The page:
Thursday, 7 October 2010

A time to plant, and a time to pluck up...(?courage?)

Signs of the Fall

Americans call this Season "The Fall". How especially appropriate that seems this year. Curiously, though as a retired bishop I have no vote, I was sent some of the addresses by would-be synodspersons. They will all be anxiously waiting on the result of the General Synod elections. For me, I fear (as someone said of Parliamentary elections) it is just "One lot of sinners out; another lot of sinners in". The sinners on Synod, though, have a very tedious time ahead.

On one hand there is the monstrous regimen, champing at the bit, wanting to see which of them will be first past the post in the Episcopessa Stakes. On the other, the far smaller group (and, I expect, much diminished even since 2005) of 'traditionalists' doing their utmost to win some concessions for those opposed to women's consecration.

Neither party will have had much cheer from the announcement of the Revision Committee on the Legislation. There are some of those eight appointed members about whom I know nothing at all - but even from those I do know it is clear that the liberal ascendancy has the majority. So that might encourage WATCH and its friends. The timetable, though, can only annoy them. "The expectation is that the House will bring a draft of the code to Synod in February 2012". The House is, of course, the House of Bishops. It is their Standing Committee which set up the working group, and that working group is expected to "conclude its report for the House (of Bishops) by next autumn, having consulted the House and the legislative Steering Committee first".

Rowan in the Fall

For six years I had the joy of attending (but not voting at) meetings of the House of Bishops. The Agenda was always overpacked, and discussion, even of the most serious matters, often cursory. So this new working group will have to meet, get to know one another, look at previous reports and see why they were rejected, discover their terms of reference, begin to make suggestions, go to the House of Bishops and ask them to comment, wait for the response, make a stab at a draft, get the legislative Steering Committee to look at it, redraft it in the light of what the Steering Committee said and the House of Bishops and (provided they have not been simply told "go back and do it again") produce the rabbit from the hat "by next Autumn". A busy twelve months for those three Bishops (Ed & Ips, Coventry and Whitby) two archdeacons (Christine Hardman of Lewisham and Greenwich, and Jane Sinclair of Stow and Lindsey) one parish clergyman and two unordained ladies.

Assuming this is achieved, "the expectation is that the House (of Bishops) will bring a draft code to Synod in February 2012 - though the final version of the code cannot be drawn up by the House and approved by Synod until the legislation itself has received Royal Assent - which cannot in practice be before 2013".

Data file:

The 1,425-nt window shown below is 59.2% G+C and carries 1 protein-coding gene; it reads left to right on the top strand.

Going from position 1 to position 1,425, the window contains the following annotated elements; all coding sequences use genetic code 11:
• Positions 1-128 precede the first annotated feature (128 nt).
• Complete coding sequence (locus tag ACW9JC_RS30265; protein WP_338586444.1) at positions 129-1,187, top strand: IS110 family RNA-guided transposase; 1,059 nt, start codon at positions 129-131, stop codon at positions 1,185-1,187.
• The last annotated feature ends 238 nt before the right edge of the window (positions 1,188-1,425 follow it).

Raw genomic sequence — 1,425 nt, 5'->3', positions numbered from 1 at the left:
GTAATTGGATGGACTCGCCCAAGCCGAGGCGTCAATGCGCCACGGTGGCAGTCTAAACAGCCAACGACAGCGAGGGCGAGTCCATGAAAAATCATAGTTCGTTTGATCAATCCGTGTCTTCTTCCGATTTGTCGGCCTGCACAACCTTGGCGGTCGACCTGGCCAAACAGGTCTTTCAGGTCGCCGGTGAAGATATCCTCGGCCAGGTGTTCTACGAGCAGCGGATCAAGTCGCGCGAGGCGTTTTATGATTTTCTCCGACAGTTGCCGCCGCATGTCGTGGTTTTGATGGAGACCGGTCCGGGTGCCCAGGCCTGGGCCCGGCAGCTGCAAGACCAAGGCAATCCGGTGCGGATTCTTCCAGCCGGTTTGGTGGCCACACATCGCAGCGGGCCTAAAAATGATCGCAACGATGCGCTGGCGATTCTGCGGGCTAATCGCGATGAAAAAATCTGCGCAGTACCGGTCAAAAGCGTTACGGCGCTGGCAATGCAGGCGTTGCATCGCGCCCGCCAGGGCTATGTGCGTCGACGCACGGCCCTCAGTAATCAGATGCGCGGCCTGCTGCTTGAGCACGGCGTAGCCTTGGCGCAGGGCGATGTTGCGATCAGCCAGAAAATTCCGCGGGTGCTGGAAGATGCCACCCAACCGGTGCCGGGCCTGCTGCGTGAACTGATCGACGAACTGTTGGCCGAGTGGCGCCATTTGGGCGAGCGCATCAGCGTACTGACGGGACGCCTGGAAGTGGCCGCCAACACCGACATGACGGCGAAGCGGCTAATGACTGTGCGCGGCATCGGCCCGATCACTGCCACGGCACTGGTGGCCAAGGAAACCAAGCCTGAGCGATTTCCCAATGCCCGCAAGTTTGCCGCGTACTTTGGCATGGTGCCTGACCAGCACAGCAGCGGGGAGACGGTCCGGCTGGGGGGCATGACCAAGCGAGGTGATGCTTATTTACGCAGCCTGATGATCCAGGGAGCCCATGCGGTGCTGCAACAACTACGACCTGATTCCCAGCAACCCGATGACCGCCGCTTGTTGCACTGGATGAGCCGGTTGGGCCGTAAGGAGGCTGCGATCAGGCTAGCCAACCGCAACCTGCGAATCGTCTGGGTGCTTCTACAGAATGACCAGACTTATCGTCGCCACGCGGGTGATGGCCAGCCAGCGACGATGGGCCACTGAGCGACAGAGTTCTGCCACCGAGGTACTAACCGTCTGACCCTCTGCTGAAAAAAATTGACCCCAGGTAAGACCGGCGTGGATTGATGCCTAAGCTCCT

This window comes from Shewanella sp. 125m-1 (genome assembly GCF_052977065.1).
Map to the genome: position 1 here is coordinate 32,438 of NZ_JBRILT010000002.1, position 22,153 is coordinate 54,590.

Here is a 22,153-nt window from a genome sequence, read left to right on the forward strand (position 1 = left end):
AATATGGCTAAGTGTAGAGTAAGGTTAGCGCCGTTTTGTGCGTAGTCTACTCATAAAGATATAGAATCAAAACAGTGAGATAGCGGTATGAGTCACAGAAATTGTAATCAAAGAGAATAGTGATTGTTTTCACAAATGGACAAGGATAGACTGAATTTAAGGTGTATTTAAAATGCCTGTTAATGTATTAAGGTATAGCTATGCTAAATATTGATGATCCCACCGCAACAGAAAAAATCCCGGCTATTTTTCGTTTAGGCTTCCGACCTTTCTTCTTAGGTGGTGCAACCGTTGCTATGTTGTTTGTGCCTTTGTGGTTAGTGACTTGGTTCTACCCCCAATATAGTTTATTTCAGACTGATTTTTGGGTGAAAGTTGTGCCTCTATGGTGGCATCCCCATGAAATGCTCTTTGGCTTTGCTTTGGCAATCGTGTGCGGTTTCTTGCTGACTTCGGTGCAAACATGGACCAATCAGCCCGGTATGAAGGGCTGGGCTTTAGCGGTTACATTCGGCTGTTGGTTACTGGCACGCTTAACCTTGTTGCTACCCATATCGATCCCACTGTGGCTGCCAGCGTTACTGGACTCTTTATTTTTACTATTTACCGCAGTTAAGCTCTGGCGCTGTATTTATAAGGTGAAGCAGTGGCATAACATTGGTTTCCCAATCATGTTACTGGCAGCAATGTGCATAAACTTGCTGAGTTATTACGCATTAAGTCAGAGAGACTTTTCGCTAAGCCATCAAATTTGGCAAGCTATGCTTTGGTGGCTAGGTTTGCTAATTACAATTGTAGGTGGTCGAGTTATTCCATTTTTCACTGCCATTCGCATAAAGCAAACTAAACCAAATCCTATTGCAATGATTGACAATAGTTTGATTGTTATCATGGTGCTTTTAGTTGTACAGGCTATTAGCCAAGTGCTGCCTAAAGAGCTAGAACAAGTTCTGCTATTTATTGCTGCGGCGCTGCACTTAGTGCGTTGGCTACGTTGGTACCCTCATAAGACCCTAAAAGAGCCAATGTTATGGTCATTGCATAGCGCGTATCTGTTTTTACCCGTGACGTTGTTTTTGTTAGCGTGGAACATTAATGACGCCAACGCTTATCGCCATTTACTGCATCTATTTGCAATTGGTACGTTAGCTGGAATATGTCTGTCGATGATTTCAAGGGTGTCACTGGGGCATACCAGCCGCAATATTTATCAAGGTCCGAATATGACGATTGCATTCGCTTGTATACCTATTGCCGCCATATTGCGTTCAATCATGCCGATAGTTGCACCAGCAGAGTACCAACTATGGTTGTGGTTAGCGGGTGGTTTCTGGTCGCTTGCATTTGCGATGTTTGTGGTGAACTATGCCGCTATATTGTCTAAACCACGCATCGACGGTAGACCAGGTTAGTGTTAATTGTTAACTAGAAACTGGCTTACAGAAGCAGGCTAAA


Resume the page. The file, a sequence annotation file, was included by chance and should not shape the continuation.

I suppose that is because Royal Assent will only be given once the Ecclesiastical Committe of Parliament has looked at the legislation, and determined whether it is satisfied with the draft statutory code of practice. Last time round, in '92, it was not. It might not satisfy them this time, either, but for quite different reasons. Whereas last time Parliament wanted to put in safeguards for those unable to accept women's ordination, now the reverse might be true; they could well say that in view of equal opportunities legislation &c, there should be NO permission for any priest to refuse the ministrations of a woman bishop. They might then demand of the church a single clause measure, without any safeguards.

Yet many, I guess, will be hanging on in the C of E by their fingertips during all that time, desperate that something will be done which will make it possible for them to remain. For me, and I suspect many others, this is the culmination of what began with Keble's 1833 Assize Sermon. He started there the movement to free the Church from the power of the State; to enable it to become truly a part of the One, Holy Catholic and Apostolic Church of Our Lord Jesus Christ. Now, the battle is all but ended, with the Church rolling over and assenting to every new wind of doctrine, based not on Revelation but on Rights: the rights of women, gay and transgendered rights, the right to end one's life. What a blessing is the Ordinariate!


  1. Rowan in the Fall
    Naughty, but nice!

    John U.K.

  2. 'Parliament ... could well say that in view of equal opportunities legislation &c, there should be NO permission for any priest to refuse the ministrations of a woman bishop.'

    How ironic that the Reformed instinct for unalloyed autonomy should end in unholy hegemony.